Quick Tips for Choosing the Best Senior Care Provider
by Michelle Seitzer of SeniorsforLiving.com
Coffee or tea, heels or flats, cash or credit: we’re making decisions all the time, from the simple to the complex. Assisted living or home care? That’s one of the tougher choices families of seniors are facing.
How much will it cost, where is the community located, how soon is a caregiver or a bed available -- all of these factors and more will influence the final decision. However, you shouldn’t choose a home care agency or an assisted living community simply for the price, especially since the decision to bring in a home care provider is of greater significance than choosing heels over flats.
Typically, you’ll feel better about any decision if you’ve first been well-informed about your options. Consider the following tips for touring a senior care community (assisted living, a nursing home, independent living):
Tip #1: Visit at different hours of the day -- and more than once. The team that’s on from 9-5 might be wonderful, but your loved one will be there 24-7. Make sure there’s adequate care coverage all day and all night, weekends and weekdays alike.
Tip #2: Talk to residents and staff. Are they friendly? Respectful? Approachable? Do they speak positively about the community?
Tip #3: Have a meal there. This is a great way to evaluate not only the taste and freshness of the food, but the atmosphere and service in the dining room, a place where your loved one will spend three or more hours a day.
Tip #4: Participate in an activity. Bingo, trivia, art class, wood shop: whatever it is, ask to join in. Doing so provides a great opportunity to converse with other residents.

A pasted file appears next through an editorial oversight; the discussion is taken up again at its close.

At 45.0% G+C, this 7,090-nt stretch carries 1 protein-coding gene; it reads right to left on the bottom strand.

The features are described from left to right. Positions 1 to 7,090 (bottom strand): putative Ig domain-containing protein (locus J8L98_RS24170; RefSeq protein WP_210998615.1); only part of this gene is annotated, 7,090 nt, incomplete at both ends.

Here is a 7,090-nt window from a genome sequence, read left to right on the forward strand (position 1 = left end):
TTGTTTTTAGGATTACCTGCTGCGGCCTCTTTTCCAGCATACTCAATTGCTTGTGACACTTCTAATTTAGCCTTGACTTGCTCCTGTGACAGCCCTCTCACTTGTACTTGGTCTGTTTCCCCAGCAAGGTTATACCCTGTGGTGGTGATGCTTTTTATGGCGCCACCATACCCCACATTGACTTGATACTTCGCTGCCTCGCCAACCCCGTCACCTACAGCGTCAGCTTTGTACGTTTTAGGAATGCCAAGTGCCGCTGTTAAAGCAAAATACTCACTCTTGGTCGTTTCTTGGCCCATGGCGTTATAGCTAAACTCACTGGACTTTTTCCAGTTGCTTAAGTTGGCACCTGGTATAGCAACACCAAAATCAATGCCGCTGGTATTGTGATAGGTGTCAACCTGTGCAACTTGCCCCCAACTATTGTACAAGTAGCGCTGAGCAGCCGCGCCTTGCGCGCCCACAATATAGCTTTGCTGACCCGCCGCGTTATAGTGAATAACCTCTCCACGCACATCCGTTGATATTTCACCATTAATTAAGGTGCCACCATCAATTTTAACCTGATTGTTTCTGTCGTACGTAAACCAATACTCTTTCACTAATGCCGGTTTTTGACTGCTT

Tip #5: Ask lots of questions. The only dumb question is an unasked one. (Later in the post, you’ll find a list of important questions to ask. Bring it along.)
Tip #6: Keep an open mind. Like the elusive Mr. or Mrs. Right, finding the perfect community or home care provider might feel like a lost cause. That’s not to say you shouldn’t do your absolute best to find a good fit, but don’t be hyper critical about the color of the carpet. If the big things (the quality of care and service) line up, it’s OK to let some of the lesser things go.
Tip #7: Tour with all senses engaged. Don’t underestimate the power of your five senses when making this decision. The smell of a place speaks to the quality of care. What you hear -- the buzz of activity or the caring voice of a staff member -- is worth considering. Is the place clean? Touch, see, take it all in. This may be the place where your loved one spends the next few years; don’t rush the decision.
Questions to Ask a Care Provider (either in person or over the phone):
- Is the facility or agency accredited? By whom?
- How is it licensed/regulated/certified? What state department is responsible for doing so?
- Is the assisted living provider or home care agency financially secure? Is there sufficient revenue to maintain all operating expenses?
- Is there an entrance fee/is it refundable? What is the monthly charge?
- Who handles maintenance/repairs to the assisted living apartment/room?
- What services (healthcare, social, dietary, personal care, laundry/housekeeping, etc.) are included in the monthly fee, and what is charged a la carte?
- Can residents keep their current physician/choose their own?
- What are the staffing levels (how many per shift, resident-to-staff ratio, evening and weekend coverage, etc.) and what qualifications/training are required of the facility’s personnel?
- If more care is needed, who decides what that level of care should be/what services are required/recommended?
- Do residents have the right to appeal? What are the grounds for eviction at the facility?
Ready to consider communities or care providers in your area? You can search listings for free via SeniorsforLiving.com.
©2013 Michelle Seitzer. All rights reserved.
No portion of this material may be reproduced in any form without the advance written permission of the author.
Michelle Seitzer spent 10 years filling various roles at in Pennsylvania and Maryland, then worked as a public policy coordinator for the PA Alzheimer’s Association before settling down as a full-time freelance writer. Seitzer also served as a long-distance caregiver for her beloved grandfather, who died of complications from Alzheimer’s in 2009. She has blogged for , which provides information on assisted living, home care, and Alzheimer’s care, since November 2008, and is the co-moderator of the first on Twitter, held on the 1st and 3rd Wednesday of each month at 1 p.m. EST. Follow her on and .